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The Netflix Persuasion Is Not For Jane Austen Fans
I can't exactly recommend it for anyone else either.
Before I watched the new Netflix adaptation of Jane Austen’s Persuasion, I decided to treat myself and reread the novel.
I won’t say that this was exactly a mistake. It’s never a mistake to reread Jane Austen! But it may not have been the best way to approach director Carrie Cracknell’s cheerful, Hollywood rom-comized version of the story.
Why Austen’s Persuasion Is Amazing
Austen’s Persuasion is her most melancholy work. It features older protagonists—in their 20s and 30s rather than teens and twenties—and you can feel the years in every restrained glance and quiet heartbreak. It’s a book of subtle, autumnal browns, where even the joys are touched by shadows.
The novel opens eight years after Anne Elliot was persuaded by her friend and mother surrogate Lady Russell to give up her true love, the sailor Frederick Wentworth. The loss of him blighted her life and her looks. Now in her late twenties, she remains bereft…and, importantly and agonizingly, alone.
Anne can’t talk about her sadness with Lady Russell, who caused it. Her mother is dead; her father and sisters are vain status seekers who barely notice her. Her only hope of escape as a woman in 19th century England is marriage. But she is still in love with Wentworth, and can’t bear to marry, even if there were anyone to ask her. She truly has little to look forward to but silence and sadness for the rest of her life.
Yet, despite her own grief, she shows a determined kindness to family and friends, and steadily refuses to despair. In her retiring, almost unnoticeable way, she’s heroic. That makes the one moment when she acknowledges her plight and her pain almost unendurable. “All the privilege I claim for my own sex (it is not a very enviable one: you need not covet it), is that of loving longest, when existence or when hope is gone!”
I just think that’s one of the most beautiful sentences in the English language. The parenthetical makes me cry just about every time I read it.
The Netflix Persuasion did not make me cry, unfortunately. It did make me want to throw things at the screen, though, which was presumably not the intention.
Why Netflix Persuasion Is…Less Amazing
Director Cracknell could not be less interested in the delicate dynamics of Austen’s careful mood piece. Her Anne, played by Dakota Johnson, seems modeled more on standard spunky/messy Hollywood rom com heroines than on the plain, stoic, quietly determined Anne of the novel.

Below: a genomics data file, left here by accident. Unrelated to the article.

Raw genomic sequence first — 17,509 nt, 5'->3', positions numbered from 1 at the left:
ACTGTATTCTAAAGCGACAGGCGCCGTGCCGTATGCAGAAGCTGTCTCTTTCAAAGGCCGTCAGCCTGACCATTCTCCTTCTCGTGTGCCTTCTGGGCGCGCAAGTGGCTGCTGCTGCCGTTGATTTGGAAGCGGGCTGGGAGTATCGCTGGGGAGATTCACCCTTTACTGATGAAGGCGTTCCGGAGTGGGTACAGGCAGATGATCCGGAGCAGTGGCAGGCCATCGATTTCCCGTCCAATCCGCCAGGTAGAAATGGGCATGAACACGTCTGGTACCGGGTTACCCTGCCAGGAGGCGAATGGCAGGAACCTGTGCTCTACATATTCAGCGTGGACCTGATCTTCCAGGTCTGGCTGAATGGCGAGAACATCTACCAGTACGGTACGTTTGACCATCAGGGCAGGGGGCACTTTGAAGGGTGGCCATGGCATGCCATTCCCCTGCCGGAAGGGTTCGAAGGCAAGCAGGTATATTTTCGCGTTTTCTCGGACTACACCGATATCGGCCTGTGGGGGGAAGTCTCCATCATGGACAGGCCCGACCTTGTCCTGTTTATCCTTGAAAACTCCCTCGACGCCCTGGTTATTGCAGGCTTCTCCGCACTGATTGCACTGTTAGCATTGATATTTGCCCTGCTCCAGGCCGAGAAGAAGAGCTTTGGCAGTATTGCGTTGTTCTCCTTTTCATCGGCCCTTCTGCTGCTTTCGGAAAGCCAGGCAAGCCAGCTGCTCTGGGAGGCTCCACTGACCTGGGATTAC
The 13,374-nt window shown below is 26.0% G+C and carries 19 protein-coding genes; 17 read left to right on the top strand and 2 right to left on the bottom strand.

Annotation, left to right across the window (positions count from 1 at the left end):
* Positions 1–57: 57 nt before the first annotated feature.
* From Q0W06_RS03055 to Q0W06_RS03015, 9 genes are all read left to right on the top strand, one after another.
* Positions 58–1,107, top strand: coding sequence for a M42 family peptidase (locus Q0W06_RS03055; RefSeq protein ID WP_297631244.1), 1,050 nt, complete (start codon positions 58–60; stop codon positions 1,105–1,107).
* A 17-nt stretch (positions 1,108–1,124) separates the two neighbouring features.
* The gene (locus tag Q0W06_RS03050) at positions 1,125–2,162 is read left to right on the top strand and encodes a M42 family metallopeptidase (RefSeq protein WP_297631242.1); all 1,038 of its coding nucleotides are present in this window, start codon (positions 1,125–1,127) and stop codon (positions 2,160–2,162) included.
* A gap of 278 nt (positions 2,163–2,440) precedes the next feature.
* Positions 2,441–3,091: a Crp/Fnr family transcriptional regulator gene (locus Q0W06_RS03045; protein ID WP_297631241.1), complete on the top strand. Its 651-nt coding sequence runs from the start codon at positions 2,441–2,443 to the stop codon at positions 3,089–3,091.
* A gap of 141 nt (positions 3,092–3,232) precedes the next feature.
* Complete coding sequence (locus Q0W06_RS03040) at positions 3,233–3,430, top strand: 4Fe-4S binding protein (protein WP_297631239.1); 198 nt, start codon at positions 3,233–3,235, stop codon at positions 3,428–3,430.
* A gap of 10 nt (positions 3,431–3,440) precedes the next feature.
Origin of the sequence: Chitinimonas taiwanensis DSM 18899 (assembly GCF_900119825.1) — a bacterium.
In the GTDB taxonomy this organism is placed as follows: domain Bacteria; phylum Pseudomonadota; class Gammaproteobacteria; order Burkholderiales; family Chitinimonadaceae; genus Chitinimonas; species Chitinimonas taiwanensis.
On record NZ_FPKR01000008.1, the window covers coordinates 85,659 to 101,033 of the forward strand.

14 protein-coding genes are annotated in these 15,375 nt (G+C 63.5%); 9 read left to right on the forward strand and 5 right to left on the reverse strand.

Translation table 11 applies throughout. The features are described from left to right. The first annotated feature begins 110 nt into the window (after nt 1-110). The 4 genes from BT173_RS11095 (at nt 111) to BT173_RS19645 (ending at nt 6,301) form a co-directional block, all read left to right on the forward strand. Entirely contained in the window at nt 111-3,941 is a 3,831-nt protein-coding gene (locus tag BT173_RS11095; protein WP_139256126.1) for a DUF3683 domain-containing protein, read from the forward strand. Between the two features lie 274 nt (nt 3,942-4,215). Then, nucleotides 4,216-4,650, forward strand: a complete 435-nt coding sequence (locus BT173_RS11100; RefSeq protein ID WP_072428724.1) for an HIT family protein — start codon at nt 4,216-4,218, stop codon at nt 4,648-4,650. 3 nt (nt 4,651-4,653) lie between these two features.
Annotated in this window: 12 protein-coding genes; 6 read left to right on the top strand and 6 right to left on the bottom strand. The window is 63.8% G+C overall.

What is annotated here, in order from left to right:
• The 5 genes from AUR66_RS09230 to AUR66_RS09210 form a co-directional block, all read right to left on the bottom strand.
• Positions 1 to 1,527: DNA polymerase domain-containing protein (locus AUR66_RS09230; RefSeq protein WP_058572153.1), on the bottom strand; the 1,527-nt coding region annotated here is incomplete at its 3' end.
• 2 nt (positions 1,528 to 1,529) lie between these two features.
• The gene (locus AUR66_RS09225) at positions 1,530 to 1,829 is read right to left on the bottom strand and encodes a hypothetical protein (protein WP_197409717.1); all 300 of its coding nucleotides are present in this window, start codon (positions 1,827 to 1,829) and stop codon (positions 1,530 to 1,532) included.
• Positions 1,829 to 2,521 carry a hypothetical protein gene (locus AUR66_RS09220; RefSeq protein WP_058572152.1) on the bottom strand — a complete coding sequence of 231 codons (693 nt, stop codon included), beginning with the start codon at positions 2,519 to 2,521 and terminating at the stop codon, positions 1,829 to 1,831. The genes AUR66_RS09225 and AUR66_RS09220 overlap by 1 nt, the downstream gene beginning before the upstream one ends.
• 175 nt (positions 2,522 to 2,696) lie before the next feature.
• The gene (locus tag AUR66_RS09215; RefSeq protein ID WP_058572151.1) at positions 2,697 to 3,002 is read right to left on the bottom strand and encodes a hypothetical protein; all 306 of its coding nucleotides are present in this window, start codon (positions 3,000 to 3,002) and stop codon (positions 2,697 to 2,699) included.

Dakota Johnson opens the film by immediately breaking the fourth wall and pouring her heart out directly to the viewers. Her ironic mugging for the camera is antithetical to the novels atmosphere of isolation and repression. Anne, in this version of the story, is never alone, she has all of us! More, Anne talks openly about her ongoing feelings for Wentworth with Lady Russell (Nikki Amuka-Bird). Russell admits her error immediately, undercutting one of the movie’s chief tensions.
I could go on with these complaints for some time. Johnson’s Anne drinks to drown her sorrows. She openly mocks her sister. She blurts out embarrassing admissions about her personal life over dinner. She flirts openly with multiple men. And she never truly seems sad or burdened. Her complaints of heartache (to the camera) sound a lot more like pique than true despair or desperation.
Read the Book Instead
But the details at some point become unimportant. This adaptation may share a name and characters and some plot points with Austen’s novel, but these are surface similarities. In its heart and soul, the Netflix film cares little for its source material. It spends its runtime trying desperately to be more modern, more cheerful, more conventional, and less interesting than its prototype.
So, if we are judging it separately, as a movie that has little to do with Jane Austen, how is it? The answer is, it’s…okay.
It’s nice that this Persuasion follow Bridgerton’s lead and cast many actors of color in important roles. I found Johnson’s performance cloying, but personable enough. Cosmo Jarvis as Wentworth is stiff to the point of self-parody, but that fits the role. The glib writing lack Austen’s peerless bite and wit, but there’s a laugh or two in there.
In short, while Austen fans will find this a dismal and infuriating adaptation, viewers looking for a pleasant third-tier rom com with an unchallenging modern sensibility in period dress might be entertained for the 110 minute run time.
Rather than trying to squeeze an iota of amusement out of this film though, I’d recommend the 1995 BBC film adaptation. That version, directed by Roger Michell, demonstrated that it is possible to capture much of the novel’s wit and beauty on film.
But the truth is, there’s no better Persuasion than Jane’s Persuasion. Why waste time on the copies when you can go to the source? If you’ve read Persuasion before, it’s as good as you remember. If this is the first time, you won’t be disappointed.
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